Fortunately, thanks to my maternal benefactor, I have a bottle on hand to be able to verify said uniquity. The Flóki Young Malt, as its name hints at, is not their flagship release. The reason for this is a question of time rather than choice, as their spirit has not actually been under oak long enough for all systems go, with their Icelandic Single Malt to be unleashed later in 2016. Thankfully to get the ball rolling they released the Young Malt as a limited single barrel Iceland duty free exclusive.

The bottle is awesome (if too small. Curse you limited release!), with a wicked Viking-inspired crest and angular lettering on a textured black label. The liquid contained within is a rich amber-brown that catches your attention straight away. So no worries on the eye, but what does Iceland’s first whisky taste like?

Pretty good for such a young whisky it must be said. The nose is really curious; it’s really, really floral and fruity (pineapple, mandarin, pear) with a slightly salted caramel edge that keeps you sniffing. You know what, if you’ve ever had the chance to try some new-make spirit, then you’ll know what this smells like.

On the mouth the Flóki is sharp, slightly bitter and prickly. It pretty much jumps off its longship and starts jabbing away with its spear, although part of the reason for that is probably the 47% strength. The finish coats the tongue with that raw, grassy, hay-like quality that seems common amongst very young whiskies, followed by a lick of spicy fruitiness.

It’s certainly an interesting experience to try, but you can tell that the Young Malt is only the first step down the road for Flóki. It’s kind of like a teenager whisky, full of all sorts of raw, bubbling emotions and ideas, unsure about its place in life. Given time though it will gain maturity and understand what it really wants to be. Then again, we can’t judge it too harshly as it was never meant to be the be-all and end-all. This is but a glimpse of a whisky that I think will one day stand shoulder-to-shoulder with all the majesty of the Icelandic landscape.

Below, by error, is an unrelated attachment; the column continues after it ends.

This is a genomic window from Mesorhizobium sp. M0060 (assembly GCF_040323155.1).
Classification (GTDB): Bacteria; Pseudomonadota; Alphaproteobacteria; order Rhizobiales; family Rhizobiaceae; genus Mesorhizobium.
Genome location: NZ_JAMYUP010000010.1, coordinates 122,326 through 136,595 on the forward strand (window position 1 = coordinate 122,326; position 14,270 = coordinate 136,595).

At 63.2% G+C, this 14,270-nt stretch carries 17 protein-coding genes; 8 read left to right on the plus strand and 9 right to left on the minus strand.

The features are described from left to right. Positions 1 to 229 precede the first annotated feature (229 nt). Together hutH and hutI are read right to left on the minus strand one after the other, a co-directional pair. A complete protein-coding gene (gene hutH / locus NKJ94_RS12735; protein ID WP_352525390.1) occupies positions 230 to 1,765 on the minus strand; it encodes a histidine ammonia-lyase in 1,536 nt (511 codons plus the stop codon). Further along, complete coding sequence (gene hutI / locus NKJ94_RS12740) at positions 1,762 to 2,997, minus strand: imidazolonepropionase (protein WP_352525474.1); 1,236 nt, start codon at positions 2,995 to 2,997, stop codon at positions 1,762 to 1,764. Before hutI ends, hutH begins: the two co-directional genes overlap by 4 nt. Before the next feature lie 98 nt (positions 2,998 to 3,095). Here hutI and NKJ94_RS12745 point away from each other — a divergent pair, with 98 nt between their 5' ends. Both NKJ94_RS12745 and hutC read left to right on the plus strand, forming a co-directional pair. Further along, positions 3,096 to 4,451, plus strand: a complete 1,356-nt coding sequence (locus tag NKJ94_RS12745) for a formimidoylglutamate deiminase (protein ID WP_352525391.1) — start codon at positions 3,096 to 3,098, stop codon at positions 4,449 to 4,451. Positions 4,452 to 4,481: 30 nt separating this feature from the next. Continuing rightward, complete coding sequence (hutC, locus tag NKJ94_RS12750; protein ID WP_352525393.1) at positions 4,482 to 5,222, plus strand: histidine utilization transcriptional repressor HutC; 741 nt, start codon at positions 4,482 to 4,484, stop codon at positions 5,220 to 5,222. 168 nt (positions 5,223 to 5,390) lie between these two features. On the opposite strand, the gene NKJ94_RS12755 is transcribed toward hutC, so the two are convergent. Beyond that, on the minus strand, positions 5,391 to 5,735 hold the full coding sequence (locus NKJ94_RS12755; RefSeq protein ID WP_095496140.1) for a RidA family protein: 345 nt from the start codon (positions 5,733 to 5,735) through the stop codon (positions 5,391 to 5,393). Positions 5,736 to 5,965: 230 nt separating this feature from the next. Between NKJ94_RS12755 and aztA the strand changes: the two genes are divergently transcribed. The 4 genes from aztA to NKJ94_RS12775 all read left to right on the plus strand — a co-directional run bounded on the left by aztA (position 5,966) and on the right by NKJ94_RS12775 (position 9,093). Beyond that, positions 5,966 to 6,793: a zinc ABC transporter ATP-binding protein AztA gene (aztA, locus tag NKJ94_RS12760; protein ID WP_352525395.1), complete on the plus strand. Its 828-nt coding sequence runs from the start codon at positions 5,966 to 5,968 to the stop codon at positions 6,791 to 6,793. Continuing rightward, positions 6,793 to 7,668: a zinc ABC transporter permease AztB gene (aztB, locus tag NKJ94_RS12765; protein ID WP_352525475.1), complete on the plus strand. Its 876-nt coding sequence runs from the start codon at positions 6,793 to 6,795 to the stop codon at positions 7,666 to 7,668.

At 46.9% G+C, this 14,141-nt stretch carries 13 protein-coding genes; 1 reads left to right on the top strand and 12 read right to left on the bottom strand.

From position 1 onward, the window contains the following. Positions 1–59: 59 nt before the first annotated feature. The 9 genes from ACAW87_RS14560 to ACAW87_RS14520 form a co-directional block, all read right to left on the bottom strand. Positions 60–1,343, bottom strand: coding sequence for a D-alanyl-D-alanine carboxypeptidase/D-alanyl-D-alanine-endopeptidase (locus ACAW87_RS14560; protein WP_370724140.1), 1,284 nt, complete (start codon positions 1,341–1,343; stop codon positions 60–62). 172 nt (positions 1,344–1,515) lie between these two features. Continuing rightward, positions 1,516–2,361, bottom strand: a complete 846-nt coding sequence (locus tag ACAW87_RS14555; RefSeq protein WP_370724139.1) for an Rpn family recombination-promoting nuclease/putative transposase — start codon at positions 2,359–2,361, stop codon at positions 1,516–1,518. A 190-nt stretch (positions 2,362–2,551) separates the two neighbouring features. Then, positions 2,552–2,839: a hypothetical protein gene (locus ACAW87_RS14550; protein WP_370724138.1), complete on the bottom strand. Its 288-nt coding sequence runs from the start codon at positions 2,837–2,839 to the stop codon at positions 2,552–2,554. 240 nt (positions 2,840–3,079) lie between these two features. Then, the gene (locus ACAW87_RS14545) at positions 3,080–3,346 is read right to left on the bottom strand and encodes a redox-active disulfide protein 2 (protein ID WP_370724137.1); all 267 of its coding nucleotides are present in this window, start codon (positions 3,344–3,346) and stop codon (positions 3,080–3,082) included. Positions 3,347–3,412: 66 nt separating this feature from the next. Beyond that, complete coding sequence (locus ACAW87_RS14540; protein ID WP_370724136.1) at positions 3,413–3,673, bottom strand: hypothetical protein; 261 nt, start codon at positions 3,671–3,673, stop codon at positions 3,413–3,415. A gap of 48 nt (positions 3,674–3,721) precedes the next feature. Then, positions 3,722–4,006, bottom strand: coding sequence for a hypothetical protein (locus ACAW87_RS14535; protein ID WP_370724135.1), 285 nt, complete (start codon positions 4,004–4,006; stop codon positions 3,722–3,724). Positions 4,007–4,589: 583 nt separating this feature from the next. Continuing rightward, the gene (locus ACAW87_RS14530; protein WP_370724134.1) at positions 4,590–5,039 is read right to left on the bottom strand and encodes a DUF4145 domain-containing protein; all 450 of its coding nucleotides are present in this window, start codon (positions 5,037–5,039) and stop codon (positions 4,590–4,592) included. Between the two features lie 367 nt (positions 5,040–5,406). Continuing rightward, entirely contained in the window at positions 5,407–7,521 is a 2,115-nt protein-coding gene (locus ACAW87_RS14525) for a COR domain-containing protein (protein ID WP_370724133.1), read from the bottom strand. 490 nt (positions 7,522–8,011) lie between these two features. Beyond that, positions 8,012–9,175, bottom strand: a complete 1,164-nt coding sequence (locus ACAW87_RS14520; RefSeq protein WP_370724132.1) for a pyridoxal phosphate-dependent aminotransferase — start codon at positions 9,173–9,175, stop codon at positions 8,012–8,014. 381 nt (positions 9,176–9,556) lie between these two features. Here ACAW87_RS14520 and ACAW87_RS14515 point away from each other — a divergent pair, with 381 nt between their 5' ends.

★★

Young Enthusiasts Meet Over Peat

Posted by: Mooresy

The first young whisky enthusiasts’ event held at the Lark Cellar Door was a huge success. The sell-out tasting session featured a whirlwind tour of some very special drops, as well as the bar staff choosing some extra whisky for people based on what they liked, and what they didn’t like.

Some people liked it so much, they bought a whole bottle of their favourite.

Whisky Business 1 whisky waffle

Whisky: the ultimate conversation starter. Especially after five drams…

In a blind tasting, attendees first had to guess the Cragganmore Double Matured Distillers Edition, with most people agreeing it was a definite step up from the entry level 12 Year Old. Second was a Jefferson’s 100% Rye Whisky which threw a few people. The spicy rye flavour was new to a lot of people, and a lot came back for seconds to help us finish off the bottle.

Back to malt whisky but not in a rush to return to Scotland, the group moved to the Yamazaki 12 Year Old (previously reviewed by Ted) which went down a treat. The night was full of gossip about Yamazaki because we had just heard about Jim Murray heaping praise on their Sherry Cask variant and that moved the conversations to sherry. This was a cunning hint by the guides because the next taste was a true sherry bomb. The group were blessed with an as yet unreleased double sherry wood from Lark, and it exploded sherry goodness all over the room.

Finally, the finisher. A Distillers Edition Lagavulin finished in Pedro Ximenez casks and probably the people’s choice for the night. The marriage of sherry and peat was a treat to witness with one member saying “it’s like you took all the things I like most about whisky and chose one based exactly on my personal taste”.

That’s the point of it all, right there.

Following the success of the event, the group – now called Whisky Business – will be having another tasting event at 7:30PM on Wed 17 December at the Lark Cellar Door in Hobart. If you are a novice and keen to come along, learn more and pick up some tips and tricks, please contact Alex Moores on 0417 382 542 or at alexandermoores@gmail.com.